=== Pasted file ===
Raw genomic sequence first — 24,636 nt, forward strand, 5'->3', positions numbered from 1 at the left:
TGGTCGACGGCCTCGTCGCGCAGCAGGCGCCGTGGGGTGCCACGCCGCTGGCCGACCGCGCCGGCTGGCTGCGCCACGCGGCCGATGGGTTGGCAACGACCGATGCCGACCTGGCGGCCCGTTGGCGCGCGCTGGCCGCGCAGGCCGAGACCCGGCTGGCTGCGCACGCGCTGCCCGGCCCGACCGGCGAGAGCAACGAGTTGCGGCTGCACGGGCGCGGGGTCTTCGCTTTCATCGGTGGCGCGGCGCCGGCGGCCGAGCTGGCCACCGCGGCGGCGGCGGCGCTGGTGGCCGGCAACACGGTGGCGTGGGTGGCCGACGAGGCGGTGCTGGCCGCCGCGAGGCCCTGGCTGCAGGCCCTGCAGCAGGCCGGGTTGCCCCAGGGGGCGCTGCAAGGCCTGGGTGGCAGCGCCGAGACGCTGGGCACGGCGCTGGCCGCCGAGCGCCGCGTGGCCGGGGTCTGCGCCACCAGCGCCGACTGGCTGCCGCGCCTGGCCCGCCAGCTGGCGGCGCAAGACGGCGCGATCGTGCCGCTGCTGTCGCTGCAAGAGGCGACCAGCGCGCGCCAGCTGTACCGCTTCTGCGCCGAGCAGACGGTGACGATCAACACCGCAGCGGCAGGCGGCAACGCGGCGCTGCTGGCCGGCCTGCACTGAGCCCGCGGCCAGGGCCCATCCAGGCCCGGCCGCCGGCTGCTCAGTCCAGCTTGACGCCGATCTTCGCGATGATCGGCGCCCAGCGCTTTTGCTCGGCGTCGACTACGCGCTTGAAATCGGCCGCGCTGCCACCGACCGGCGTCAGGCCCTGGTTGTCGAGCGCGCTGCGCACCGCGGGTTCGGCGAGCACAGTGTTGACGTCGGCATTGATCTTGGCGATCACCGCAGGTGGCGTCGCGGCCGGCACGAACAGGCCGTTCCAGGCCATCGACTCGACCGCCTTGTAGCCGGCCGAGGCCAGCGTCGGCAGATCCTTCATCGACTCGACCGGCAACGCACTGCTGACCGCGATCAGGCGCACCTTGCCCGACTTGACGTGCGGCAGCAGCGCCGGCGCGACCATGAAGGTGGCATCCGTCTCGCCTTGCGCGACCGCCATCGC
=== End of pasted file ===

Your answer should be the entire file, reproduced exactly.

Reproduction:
Raw genomic sequence first — 24,636 nt, forward strand, 5'->3', positions numbered from 1 at the left:
TGGTCGACGGCCTCGTCGCGCAGCAGGCGCCGTGGGGTGCCACGCCGCTGGCCGACCGCGCCGGCTGGCTGCGCCACGCGGCCGATGGGTTGGCAACGACCGATGCCGACCTGGCGGCCCGTTGGCGCGCGCTGGCCGCGCAGGCCGAGACCCGGCTGGCTGCGCACGCGCTGCCCGGCCCGACCGGCGAGAGCAACGAGTTGCGGCTGCACGGGCGCGGGGTCTTCGCTTTCATCGGTGGCGCGGCGCCGGCGGCCGAGCTGGCCACCGCGGCGGCGGCGGCGCTGGTGGCCGGCAACACGGTGGCGTGGGTGGCCGACGAGGCGGTGCTGGCCGCCGCGAGGCCCTGGCTGCAGGCCCTGCAGCAGGCCGGGTTGCCCCAGGGGGCGCTGCAAGGCCTGGGTGGCAGCGCCGAGACGCTGGGCACGGCGCTGGCCGCCGAGCGCCGCGTGGCCGGGGTCTGCGCCACCAGCGCCGACTGGCTGCCGCGCCTGGCCCGCCAGCTGGCGGCGCAAGACGGCGCGATCGTGCCGCTGCTGTCGCTGCAAGAGGCGACCAGCGCGCGCCAGCTGTACCGCTTCTGCGCCGAGCAGACGGTGACGATCAACACCGCAGCGGCAGGCGGCAACGCGGCGCTGCTGGCCGGCCTGCACTGAGCCCGCGGCCAGGGCCCATCCAGGCCCGGCCGCCGGCTGCTCAGTCCAGCTTGACGCCGATCTTCGCGATGATCGGCGCCCAGCGCTTTTGCTCGGCGTCGACTACGCGCTTGAAATCGGCCGCGCTGCCACCGACCGGCGTCAGGCCCTGGTTGTCGAGCGCGCTGCGCACCGCGGGTTCGGCGAGCACAGTGTTGACGTCGGCATTGATCTTGGCGATCACCGCAGGTGGCGTCGCGGCCGGCACGAACAGGCCGTTCCAGGCCATCGACTCGACCGCCTTGTAGCCGGCCGAGGCCAGCGTCGGCAGATCCTTCATCGACTCGACCGGCAACGCACTGCTGACCGCGATCAGGCGCACCTTGCCCGACTTGACGTGCGGCAGCAGCGCCGGCGCGACCATGAAGGTGGCATCCGTCTCGCCTTGCGCGACCGCCATCGC